And for now, dear readers, I’m going to have to stop, because writing this has made me angry all over again, and I’m getting another migraine as a result. Part two will follow later – I’m not finished yet!


17 thoughts on “Don’t Speak……Don’t Tell Me ’cause It Hurts. What NOT To Say To Chronically Ill People. Part One.

  1. Reblogged this on luvbearlvx's Blog and commented:
    There are hundreds of thousands of people like us out there. I am “luckier” than most in that I have irrefutable medical proof that I have a rare chronic disorder. Many of us are not that lucky. Think before you judge and speak people! Otherwise you richly deserve whatever diatribe you have triggered!

    Liked by 1 person

  2. I agree with you heartily Tessa. I have had some chronic issues. Not debilitating. For a period of about five years, it all went out of control. In that period I was scared to no end.

    This is despite a wonderful husband with good insurance and a lot of moral support from loved ones. But there were also enough people with advice.

    The reason was the uncertainty of it all. From one minute to the next I could not predict what would happen. Over a period of time, the anxiety takes a crippling toll.

    Today when someone tells me about any type of chronic issues, I try to tread carefully, because even though I may not understand it all, I can relate to how stifling life can be, when so much could go wrong without any warning.

    Sometimes despite warnings you need to go on because there are things that needs to be taken care of like you have written in the article for which your body will punish you with a vengeance.

    Keep writing..


      1. I agree with you. The way I see it is when chronic health issues reach an overwhelming point its best to take it easy.

        I let go of a lot of things. The one thing I did was chuck all the negative people out of my life. I could not take it anymore. I realized with the limited amount of energy I had, it would be wise to ration it.

        I had only a fraction of issues relative to yours. I still have those issues, but they mitigated to the extent that it does not interfere with my daily life(I don’t want to jinx myself here, so knock wood).

        So, do what you are doing right now. Listen to your body. Take it easy when you have to, push yourself, just a tad when you can.

        Liked by 2 people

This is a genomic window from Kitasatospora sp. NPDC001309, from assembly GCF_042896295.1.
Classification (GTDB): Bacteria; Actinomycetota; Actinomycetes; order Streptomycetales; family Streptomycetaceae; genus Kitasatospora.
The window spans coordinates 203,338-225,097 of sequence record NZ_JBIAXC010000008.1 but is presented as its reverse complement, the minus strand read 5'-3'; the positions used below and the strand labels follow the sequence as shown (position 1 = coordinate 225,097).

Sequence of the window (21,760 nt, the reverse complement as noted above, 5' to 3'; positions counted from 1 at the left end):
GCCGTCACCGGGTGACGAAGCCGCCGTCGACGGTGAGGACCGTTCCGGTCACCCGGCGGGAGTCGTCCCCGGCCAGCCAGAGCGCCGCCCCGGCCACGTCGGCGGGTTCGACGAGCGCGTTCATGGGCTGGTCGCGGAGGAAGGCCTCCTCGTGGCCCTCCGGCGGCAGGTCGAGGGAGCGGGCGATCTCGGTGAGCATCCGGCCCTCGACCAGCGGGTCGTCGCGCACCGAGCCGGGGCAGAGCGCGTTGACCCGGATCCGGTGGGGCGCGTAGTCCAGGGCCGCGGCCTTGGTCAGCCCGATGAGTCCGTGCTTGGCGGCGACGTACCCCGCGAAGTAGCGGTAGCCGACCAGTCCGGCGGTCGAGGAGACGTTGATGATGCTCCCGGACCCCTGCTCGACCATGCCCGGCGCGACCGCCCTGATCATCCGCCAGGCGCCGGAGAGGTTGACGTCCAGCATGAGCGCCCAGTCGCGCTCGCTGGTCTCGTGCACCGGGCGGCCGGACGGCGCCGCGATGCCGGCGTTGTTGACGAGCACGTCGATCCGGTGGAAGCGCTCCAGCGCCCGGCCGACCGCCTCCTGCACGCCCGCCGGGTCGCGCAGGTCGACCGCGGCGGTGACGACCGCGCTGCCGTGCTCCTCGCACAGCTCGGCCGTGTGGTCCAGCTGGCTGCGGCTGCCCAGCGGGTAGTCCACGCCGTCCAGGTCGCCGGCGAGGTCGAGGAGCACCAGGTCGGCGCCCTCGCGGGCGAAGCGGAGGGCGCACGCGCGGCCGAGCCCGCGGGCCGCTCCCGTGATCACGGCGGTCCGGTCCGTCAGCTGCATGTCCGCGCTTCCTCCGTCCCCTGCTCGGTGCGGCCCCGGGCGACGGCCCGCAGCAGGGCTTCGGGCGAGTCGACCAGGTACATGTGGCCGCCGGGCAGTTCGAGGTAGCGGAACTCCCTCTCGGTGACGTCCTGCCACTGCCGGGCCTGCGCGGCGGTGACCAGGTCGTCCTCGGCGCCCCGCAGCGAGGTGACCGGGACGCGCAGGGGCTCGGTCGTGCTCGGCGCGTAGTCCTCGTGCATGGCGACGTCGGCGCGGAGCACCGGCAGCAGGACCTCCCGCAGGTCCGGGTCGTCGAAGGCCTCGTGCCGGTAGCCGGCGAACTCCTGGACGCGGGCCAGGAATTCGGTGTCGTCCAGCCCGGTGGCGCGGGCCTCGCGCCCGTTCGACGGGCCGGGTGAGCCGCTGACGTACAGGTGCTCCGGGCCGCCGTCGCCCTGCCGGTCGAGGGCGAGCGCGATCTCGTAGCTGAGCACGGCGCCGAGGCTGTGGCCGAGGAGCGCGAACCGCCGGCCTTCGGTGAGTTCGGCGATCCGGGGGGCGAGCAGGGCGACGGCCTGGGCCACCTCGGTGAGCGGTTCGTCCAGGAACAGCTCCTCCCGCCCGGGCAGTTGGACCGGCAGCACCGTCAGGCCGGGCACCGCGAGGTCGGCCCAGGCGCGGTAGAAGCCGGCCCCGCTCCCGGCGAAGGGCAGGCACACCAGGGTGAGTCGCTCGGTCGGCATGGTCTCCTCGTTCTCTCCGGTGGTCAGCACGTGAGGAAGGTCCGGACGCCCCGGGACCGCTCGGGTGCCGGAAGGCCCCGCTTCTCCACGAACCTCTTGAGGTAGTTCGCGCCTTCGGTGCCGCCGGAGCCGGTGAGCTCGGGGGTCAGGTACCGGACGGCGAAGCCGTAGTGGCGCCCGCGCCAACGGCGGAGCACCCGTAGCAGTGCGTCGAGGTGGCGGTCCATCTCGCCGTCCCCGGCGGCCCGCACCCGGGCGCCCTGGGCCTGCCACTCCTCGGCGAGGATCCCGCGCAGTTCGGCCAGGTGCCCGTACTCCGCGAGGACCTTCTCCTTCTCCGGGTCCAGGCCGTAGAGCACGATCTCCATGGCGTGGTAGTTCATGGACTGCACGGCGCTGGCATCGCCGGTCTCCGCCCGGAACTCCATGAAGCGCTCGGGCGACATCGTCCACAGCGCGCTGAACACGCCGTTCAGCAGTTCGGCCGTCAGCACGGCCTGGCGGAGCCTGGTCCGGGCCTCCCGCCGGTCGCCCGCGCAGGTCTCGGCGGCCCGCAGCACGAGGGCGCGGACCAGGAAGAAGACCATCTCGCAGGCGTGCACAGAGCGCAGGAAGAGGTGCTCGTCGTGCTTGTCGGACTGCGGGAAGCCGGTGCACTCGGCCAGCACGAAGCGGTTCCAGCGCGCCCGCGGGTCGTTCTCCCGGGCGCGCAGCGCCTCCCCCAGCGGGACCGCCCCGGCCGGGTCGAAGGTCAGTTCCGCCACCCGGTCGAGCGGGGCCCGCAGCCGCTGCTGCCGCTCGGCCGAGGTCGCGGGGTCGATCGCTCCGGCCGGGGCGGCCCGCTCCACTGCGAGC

2. Thanks 🙂

        I really hate having a filthy house. Makes me feel like scum. 😦

        My fibro was manageable before chemo, but still interfered with daily activities, just not EVERY day, though it was progressing. I was already having fewer good days and more bad days even then then. Now I don’t have good DAYS, I get the occasional splurt of a couple of good HOURS.

        I’m glad yours is still manageable. If you’re still working, get your finances secured via insurances etc now. You don’t want to be relying on the state to support you if it gets so that you can’t generate your own income anymore. X


  3. I get enraged when I hear such trite nonsense but hold it in and don’t respond. And with death in family what words can we offer despite sincere intent? That “If you need anything…” really gets me. Sometimes saying nothing and giving a hug is best of all.


    1. I think it’s tricky. What works for one person doesn’t necessarily work for another. For me, as long as I felt it was sincerely meant, someone saying “If you need anything…” would be very welcome. It’s judgement and ignorance that get my goat about people’s attitudes to life, death, and illness/health 🙂 And I think that’s why I wrote this – I’m too much of a people pleaser (I hate upsetting people or hurting their feelings, and I try to avoid confrontations because the stress does me no good at all) so these are all things I wish I could say to people in my life. Most of them have stayed in my head so far, apart from the nurse’s “positive” comment and my
      Mum’s “attention” one.


      1. Our health is unique, just like us. We all have generalities, but our DNA or fingerprints or retina’s are unique. Health is same way. The human health is hardly well understood.

        The brain mapping has just begun for crying out loud. They just finished the bacteria map. Imagine understanding all this their interactions, and how the DNA environment and other factors affect this.

        I agree with you about the intent of the person inquiring about these health issues. That goes for everything, because each one speaks their own language and its good to discern.

        Liked by 1 person

      2. Indeed, Lekha. And language is a tool that must be used so carefully in order for the intended meaning to be clear. So many problems are caused through misunderstanding what someone’s written or said. X

        Liked by 1 person